I've driven several non-VVTi 4.7L Toyota's. The VVTI on paper seems only incrementally stronger, but it's meaningfully stronger everywhere in the powerband. That's what VVTi does, increasing volumetric efficiency, aka breathing, across the the powerband. Not just peak. Directly improving torque production across the board at all points in the RPM. It also optimizes cruise efficiency, MPG, to a degree.
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Old 10-16-2020, 06:41 AM   #90
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We still have our 04 Landcruiser with the 4.7. We pulled our 23FB with it without a problem. Handled passes no problem. The only problem was fuel range. Poor mileage with a not so large tank was not working. Tundra actually gets better mpg with a large enough tank I’m usually ready to stop for other reasons. Have never touched the 4.7 in the 04 LC has been flawless. Typical Toyota. Only maintenance in years and years of ownership.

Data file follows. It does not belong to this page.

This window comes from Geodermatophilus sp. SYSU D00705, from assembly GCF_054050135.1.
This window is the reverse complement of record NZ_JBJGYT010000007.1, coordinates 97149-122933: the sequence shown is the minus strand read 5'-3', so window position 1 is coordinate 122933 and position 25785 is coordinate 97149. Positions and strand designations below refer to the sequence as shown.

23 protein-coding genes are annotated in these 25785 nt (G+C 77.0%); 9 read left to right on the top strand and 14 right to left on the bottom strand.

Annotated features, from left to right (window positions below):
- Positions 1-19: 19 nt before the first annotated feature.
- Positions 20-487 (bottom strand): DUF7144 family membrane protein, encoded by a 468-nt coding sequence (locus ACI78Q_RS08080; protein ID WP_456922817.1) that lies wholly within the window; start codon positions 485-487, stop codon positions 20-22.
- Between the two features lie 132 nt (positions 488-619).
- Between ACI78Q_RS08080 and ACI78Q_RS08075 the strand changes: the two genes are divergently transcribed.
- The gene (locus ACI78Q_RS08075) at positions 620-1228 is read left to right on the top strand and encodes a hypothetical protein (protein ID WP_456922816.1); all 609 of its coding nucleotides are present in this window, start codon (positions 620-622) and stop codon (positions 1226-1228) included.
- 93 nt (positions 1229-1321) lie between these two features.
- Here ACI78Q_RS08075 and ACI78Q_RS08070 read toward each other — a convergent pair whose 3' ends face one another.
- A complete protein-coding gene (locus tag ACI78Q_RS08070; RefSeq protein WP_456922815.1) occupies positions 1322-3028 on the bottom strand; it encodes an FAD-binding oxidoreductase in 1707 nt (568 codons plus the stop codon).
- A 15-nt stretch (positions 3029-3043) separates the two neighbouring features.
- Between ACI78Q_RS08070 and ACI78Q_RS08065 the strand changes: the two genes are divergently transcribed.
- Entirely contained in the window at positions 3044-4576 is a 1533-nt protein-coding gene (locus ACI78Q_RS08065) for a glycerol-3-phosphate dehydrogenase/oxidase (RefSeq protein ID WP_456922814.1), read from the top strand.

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Old 10-16-2020, 10:58 AM   #91
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We're towing a 2017 Flying Cloud 27' FB Twin with our 2012 Sequoia, it has the 5.7 engine and air shocks in the back which auto level. Using an
Equalizer WD hitch it tows like a dream. No issue with power, wind or braking when setup properly. Only downside is mileage, just under 10 typical at 65mph, probably to be expected since it's only 14 without the trailer.
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Old 10-16-2020, 06:38 PM   #92
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Could some of you with the 4.7(please disclose if you have vvti) describe your towing experience in the mountains?